Above the Fold: Supply Chain Logistics News (October 27, 2023)

It’s one of those Fridays, where I’m short on sleep, short on time, and have lots to do before the day is over.

So, without delay, here’s the supply chain and logistics news that caught my attention this week:

Happy (But Hopefully Fewer) Returns

With the holidays approaching, this is the time of year when e-commerce shipments ramp up significantly. Then in January, we’ll see a ramp up in returns, which as I wrote back in January 2018, is the “hangover headache of e-commerce” for retailers.

But behind every problem, there’s an opportunity. And retailers have been taking action to see if they can reduce the volume of returns.

On the opportunity side, there’s UPS’s announcement that it is acquiring Happy Returns from Paypal, “a U.S.-based software and reverse logistics company that enables frictionless, no-box, no-label returns for merchants and consumers.” Here’s what UPS CEO Carol B. Tomé said in the press release:

“We know that returns have long frustrated shoppers and retailers looking for quick and easy solutions. By combining Happy Returns’ easy digital experience and established drop-off points with UPS’s small package network and footprint of close to 5,200 The UPS Store locations, box-free, label-free returns will soon be available at more than 12,000 convenient locations in the U.S.”

As everybody in logistics knows, there is no such thing as “free shipping” — and there is also no such thing as “free returns.” Back in April, The Information and USA Today reported that “[Amazon] customers living near a free drop-off location who decide to return their package through UPS may have to pay a $1 fee.” As I wrote at the time:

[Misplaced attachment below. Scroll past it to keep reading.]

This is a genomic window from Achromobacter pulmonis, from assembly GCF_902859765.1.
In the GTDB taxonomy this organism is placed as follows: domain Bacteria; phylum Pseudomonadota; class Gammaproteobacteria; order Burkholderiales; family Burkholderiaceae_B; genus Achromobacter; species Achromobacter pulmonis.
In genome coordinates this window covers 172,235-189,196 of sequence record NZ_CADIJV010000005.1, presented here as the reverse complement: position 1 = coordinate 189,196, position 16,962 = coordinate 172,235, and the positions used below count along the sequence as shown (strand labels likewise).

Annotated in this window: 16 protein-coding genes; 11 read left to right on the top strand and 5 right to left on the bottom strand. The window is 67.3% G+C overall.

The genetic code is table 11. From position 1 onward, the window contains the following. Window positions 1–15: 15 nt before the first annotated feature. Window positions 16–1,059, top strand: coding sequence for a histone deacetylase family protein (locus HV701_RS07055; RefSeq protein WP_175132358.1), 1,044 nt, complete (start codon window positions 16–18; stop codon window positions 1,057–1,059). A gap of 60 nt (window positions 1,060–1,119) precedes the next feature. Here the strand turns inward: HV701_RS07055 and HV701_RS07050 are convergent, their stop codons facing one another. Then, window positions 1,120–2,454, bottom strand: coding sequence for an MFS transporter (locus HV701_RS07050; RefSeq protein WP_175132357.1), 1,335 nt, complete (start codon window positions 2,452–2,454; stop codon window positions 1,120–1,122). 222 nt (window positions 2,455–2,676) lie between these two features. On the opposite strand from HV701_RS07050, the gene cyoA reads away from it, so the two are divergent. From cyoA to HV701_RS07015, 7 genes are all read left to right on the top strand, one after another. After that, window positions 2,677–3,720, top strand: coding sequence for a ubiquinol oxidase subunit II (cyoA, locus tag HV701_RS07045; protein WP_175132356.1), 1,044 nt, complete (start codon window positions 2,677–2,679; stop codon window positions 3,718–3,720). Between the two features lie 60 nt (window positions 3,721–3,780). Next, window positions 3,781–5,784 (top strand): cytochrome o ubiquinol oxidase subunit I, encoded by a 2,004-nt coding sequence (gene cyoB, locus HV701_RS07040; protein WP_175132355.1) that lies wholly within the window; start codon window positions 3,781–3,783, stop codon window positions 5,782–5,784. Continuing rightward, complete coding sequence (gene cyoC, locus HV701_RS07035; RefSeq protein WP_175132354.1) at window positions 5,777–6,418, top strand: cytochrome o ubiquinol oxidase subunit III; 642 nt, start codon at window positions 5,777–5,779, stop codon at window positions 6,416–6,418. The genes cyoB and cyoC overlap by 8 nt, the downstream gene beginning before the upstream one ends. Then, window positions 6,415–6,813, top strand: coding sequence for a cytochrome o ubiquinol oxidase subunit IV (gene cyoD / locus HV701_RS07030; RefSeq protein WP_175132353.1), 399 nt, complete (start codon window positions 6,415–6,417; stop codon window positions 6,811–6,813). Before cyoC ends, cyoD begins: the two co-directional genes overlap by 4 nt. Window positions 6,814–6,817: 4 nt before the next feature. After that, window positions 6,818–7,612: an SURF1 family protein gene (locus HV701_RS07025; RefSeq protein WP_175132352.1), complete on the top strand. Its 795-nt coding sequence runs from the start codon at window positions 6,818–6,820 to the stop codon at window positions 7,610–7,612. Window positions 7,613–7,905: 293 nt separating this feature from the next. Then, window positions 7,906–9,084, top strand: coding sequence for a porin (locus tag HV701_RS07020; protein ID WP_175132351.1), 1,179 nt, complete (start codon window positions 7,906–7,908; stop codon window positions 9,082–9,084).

$1 isn’t really a lot, and it won’t surprise me if the fee goes up in the future, but the goal is to encourage customers to bring their returns to Whole Foods, Amazon Fresh, and Kohl’s locations, which presumably enables Amazon to process returns more cost effectively by using its own assets and creating greater density and economies of scale.

Even better, Amazon is trying to prevent returns at the front end of the buying process. As reported earlier, Amazon also recently “introduced the badge [on product listings] with the words ‘frequently returned item,’ which urges shoppers to check the product details and customer reviews on items that have significantly higher return rates in their product category.”

In the Wall Street Journal this week, Liz Young reports that “New fees for online consumers to send back goods appear to be cutting back on returns as retailers had hoped, but they could also be costing companies customers heading into the holiday season.” Here’s an excerpt from the article:

Happy Returns said its survey found 81% of retailers implemented some form of return fee within the past year, including for mailing items back and for home pickup…About a third of companies surveyed say they have lost customers since they began charging consumers fees to return items that they purchased online. That suggests merchants are seeing a backlash even as more than half of them say the tactic has slowed the flood of goods they have seen coming back into their warehouses over the past three years.

As I wrote in April, retailers created this mess by overfeeding us with free shipping and returns; now that we’re fat and happy with it, they have to find ways to wean us off it.

For related commentary on returns, please read “How an RMS Helps Optimize E-commerce Returns Management” and “Product Returns: Another Moment of Truth.”

And with that, have a happy weekend!

Song of the Week: “loneliness for love” by lovelytheband